Dissatisfaction among millennials erupted on social media after local musicians and artists were referred to as “beatniks” by Ward 3 councilman Rich McFadden at a Billings City Council work session last week.
Ty Herman, 20, who testified for the need for a community venue in downtown Billings, said he felt like council members were rude, making fun of him and other young speakers. He felt powerless to make his point.
“We learned that whatever we do, we don’t want to go through those guys,” Herman said, referring to the city council.
Herman is working with Brie Ripley and Phillip Griffin to create a DIY venue in Billings to provide a safe place for young people to socialize and perform. They attended the work session to express their support for Artspace, a project that would provide 30 to 40 affordable living and work spaces in downtown Billings. Artspace would also offer a community performance space.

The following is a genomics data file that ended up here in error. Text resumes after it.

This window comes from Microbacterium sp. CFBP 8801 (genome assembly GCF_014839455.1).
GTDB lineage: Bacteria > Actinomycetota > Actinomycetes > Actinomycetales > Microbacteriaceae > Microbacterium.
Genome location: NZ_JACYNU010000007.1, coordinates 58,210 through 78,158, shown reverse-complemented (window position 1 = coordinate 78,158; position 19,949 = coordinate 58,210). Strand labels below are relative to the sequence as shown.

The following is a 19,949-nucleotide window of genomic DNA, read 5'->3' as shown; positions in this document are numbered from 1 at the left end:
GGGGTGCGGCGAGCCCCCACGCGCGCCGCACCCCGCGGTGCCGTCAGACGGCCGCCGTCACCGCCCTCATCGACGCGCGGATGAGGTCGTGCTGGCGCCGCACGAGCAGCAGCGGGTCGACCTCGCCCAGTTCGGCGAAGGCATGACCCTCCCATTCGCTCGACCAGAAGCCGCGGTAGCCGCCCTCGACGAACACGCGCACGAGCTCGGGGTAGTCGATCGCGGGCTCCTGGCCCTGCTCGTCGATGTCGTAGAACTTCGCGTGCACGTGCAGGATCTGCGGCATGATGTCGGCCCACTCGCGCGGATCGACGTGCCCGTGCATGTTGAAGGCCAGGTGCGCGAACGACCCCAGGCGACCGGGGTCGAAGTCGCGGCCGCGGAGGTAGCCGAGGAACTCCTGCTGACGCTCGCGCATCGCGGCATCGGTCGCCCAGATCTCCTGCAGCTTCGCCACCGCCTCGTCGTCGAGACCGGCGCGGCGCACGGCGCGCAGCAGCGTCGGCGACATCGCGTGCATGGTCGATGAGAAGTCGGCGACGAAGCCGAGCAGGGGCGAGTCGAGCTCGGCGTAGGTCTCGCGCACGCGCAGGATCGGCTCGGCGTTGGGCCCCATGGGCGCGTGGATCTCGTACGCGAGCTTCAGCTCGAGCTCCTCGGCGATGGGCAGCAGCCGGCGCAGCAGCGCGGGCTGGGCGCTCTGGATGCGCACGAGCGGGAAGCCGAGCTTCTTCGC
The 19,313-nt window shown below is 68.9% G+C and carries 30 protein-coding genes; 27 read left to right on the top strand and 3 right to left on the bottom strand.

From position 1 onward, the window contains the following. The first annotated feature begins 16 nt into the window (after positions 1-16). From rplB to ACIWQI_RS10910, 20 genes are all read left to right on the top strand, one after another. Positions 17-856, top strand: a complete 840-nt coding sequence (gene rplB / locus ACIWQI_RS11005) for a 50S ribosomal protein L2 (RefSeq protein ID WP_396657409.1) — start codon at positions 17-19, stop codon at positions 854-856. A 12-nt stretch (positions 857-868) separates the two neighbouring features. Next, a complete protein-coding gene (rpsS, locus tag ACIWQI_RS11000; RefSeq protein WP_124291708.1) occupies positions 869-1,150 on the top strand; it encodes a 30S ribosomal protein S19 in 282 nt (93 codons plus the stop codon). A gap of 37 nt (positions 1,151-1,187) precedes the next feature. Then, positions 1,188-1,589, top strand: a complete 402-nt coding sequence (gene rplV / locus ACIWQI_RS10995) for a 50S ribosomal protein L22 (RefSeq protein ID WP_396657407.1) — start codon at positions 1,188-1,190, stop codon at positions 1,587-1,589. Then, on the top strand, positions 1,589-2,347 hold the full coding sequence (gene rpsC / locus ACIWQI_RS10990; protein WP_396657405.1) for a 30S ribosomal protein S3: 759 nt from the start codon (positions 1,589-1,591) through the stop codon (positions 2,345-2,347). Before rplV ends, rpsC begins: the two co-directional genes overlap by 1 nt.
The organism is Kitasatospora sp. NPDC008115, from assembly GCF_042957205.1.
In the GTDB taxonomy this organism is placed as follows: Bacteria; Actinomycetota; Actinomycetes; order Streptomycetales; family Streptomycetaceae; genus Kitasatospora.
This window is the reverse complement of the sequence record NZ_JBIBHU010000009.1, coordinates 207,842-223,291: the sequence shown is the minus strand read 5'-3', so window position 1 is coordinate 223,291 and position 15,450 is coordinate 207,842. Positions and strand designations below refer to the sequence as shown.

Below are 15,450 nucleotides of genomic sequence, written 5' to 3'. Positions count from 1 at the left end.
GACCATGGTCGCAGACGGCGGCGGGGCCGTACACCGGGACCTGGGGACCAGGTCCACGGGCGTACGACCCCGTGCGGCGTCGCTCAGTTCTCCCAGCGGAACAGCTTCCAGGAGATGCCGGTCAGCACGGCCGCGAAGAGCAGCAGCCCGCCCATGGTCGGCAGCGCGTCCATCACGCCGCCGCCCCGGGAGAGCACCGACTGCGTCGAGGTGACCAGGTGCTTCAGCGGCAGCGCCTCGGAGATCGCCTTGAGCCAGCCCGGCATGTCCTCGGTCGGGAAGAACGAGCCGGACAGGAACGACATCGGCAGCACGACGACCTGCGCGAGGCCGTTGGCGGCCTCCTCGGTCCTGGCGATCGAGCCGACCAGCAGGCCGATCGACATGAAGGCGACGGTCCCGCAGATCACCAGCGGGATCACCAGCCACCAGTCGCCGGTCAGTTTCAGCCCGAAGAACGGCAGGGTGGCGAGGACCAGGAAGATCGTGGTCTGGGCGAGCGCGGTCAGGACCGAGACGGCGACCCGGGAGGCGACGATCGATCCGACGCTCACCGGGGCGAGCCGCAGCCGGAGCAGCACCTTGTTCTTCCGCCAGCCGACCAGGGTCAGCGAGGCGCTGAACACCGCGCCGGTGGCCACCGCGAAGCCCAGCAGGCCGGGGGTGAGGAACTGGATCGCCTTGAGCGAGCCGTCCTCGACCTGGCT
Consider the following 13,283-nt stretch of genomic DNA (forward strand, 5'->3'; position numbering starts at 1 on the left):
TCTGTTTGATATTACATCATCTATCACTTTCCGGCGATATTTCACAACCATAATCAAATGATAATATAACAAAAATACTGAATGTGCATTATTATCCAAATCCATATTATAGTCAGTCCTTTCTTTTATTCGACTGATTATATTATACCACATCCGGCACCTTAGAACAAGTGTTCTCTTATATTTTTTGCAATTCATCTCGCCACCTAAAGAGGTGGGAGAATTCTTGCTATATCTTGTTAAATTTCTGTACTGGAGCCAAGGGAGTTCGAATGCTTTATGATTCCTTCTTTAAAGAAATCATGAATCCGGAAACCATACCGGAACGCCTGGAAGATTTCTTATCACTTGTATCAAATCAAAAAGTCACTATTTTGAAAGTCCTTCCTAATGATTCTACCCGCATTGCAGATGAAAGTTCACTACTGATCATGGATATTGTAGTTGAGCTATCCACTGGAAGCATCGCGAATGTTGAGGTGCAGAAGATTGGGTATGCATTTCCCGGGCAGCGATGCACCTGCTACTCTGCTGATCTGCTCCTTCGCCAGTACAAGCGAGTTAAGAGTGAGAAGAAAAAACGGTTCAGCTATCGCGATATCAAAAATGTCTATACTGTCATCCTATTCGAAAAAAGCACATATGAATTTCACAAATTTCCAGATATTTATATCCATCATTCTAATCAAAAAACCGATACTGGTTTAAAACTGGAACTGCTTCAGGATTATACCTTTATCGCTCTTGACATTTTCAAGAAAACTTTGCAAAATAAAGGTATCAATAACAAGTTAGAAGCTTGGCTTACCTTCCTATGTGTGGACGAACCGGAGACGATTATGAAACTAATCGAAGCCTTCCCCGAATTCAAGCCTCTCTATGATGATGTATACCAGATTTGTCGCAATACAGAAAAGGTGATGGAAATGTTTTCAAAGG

McFadden said on Saturday he was joking a little with the beatnik comment, but he is against subsidizing artists by building an affordable housing unit for them.
"I think we have a lot of fine artists in Billings who are selling their art and trying to put on plays and shows, bringing culture to this town. Guess what? Why would an artist who is trying to sell their art on the free market have to compete with somebody selling art that is subsized?" McFadden said.
'I'm not anti-art'
Instead of Artspace receiving from the general fund, McFadden believes the money should come from a Tax Increment Financing District.
"I love art. I think art is great. I'm not anti-art because I didn't want to spend a half-million bucks on this project. We're trying to keep enough police on the streets. We just need so many things," McFadden said.
One issue raised is that millennials want cultural offerings, and they would like them downtown.
When he moved back to his hometown of Billings after graduating from the University of Montana, Griffin was pleased to find so much live music going on. At 23, Griffin was eager to attend his first city council meeting and share his thoughts about improving the city. Instead, Griffin said he discovered an “unfriendly attitude about art."